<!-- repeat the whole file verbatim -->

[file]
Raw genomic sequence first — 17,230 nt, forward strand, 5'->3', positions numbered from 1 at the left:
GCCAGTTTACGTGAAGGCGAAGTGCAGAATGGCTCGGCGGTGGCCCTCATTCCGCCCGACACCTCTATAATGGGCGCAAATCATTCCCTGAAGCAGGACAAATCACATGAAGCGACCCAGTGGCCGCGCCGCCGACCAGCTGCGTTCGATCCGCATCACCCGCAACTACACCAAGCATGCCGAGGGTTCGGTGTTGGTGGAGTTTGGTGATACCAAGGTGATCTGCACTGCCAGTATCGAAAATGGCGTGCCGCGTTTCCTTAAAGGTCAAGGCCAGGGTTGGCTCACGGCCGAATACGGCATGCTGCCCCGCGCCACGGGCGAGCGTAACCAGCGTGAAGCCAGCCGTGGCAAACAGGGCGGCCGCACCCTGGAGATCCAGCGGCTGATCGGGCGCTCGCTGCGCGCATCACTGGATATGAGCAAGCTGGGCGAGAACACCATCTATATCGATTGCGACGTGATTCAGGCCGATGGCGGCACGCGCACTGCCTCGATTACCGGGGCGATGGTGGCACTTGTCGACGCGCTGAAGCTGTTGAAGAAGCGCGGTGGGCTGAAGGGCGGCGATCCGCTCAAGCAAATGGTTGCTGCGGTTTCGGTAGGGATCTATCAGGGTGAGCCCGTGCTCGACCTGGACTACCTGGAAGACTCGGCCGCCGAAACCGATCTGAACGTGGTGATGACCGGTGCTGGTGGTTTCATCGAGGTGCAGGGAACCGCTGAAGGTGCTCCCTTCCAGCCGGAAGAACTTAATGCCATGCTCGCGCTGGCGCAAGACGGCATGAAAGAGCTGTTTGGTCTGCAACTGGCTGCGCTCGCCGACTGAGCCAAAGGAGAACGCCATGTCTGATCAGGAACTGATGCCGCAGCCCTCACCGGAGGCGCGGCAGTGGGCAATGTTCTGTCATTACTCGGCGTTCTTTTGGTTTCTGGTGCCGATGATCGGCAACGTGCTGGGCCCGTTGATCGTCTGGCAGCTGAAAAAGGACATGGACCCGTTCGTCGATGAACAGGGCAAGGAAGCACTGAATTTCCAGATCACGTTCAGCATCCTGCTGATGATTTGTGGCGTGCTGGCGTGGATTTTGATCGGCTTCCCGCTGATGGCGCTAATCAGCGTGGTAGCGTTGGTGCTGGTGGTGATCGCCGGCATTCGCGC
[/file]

Raw genomic sequence first — 17,230 nt, forward strand, 5'->3', positions numbered from 1 at the left:
GCCAGTTTACGTGAAGGCGAAGTGCAGAATGGCTCGGCGGTGGCCCTCATTCCGCCCGACACCTCTATAATGGGCGCAAATCATTCCCTGAAGCAGGACAAATCACATGAAGCGACCCAGTGGCCGCGCCGCCGACCAGCTGCGTTCGATCCGCATCACCCGCAACTACACCAAGCATGCCGAGGGTTCGGTGTTGGTGGAGTTTGGTGATACCAAGGTGATCTGCACTGCCAGTATCGAAAATGGCGTGCCGCGTTTCCTTAAAGGTCAAGGCCAGGGTTGGCTCACGGCCGAATACGGCATGCTGCCCCGCGCCACGGGCGAGCGTAACCAGCGTGAAGCCAGCCGTGGCAAACAGGGCGGCCGCACCCTGGAGATCCAGCGGCTGATCGGGCGCTCGCTGCGCGCATCACTGGATATGAGCAAGCTGGGCGAGAACACCATCTATATCGATTGCGACGTGATTCAGGCCGATGGCGGCACGCGCACTGCCTCGATTACCGGGGCGATGGTGGCACTTGTCGACGCGCTGAAGCTGTTGAAGAAGCGCGGTGGGCTGAAGGGCGGCGATCCGCTCAAGCAAATGGTTGCTGCGGTTTCGGTAGGGATCTATCAGGGTGAGCCCGTGCTCGACCTGGACTACCTGGAAGACTCGGCCGCCGAAACCGATCTGAACGTGGTGATGACCGGTGCTGGTGGTTTCATCGAGGTGCAGGGAACCGCTGAAGGTGCTCCCTTCCAGCCGGAAGAACTTAATGCCATGCTCGCGCTGGCGCAAGACGGCATGAAAGAGCTGTTTGGTCTGCAACTGGCTGCGCTCGCCGACTGAGCCAAAGGAGAACGCCATGTCTGATCAGGAACTGATGCCGCAGCCCTCACCGGAGGCGCGGCAGTGGGCAATGTTCTGTCATTACTCGGCGTTCTTTTGGTTTCTGGTGCCGATGATCGGCAACGTGCTGGGCCCGTTGATCGTCTGGCAGCTGAAAAAGGACATGGACCCGTTCGTCGATGAACAGGGCAAGGAAGCACTGAATTTCCAGATCACGTTCAGCATCCTGCTGATGATTTGTGGCGTGCTGGCGTGGATTTTGATCGGCTTCCCGCTGATGGCGCTAATCAGCGTGGTAGCGTTGGTGCTGGTGGTGATCGCCGGCATTCGCGC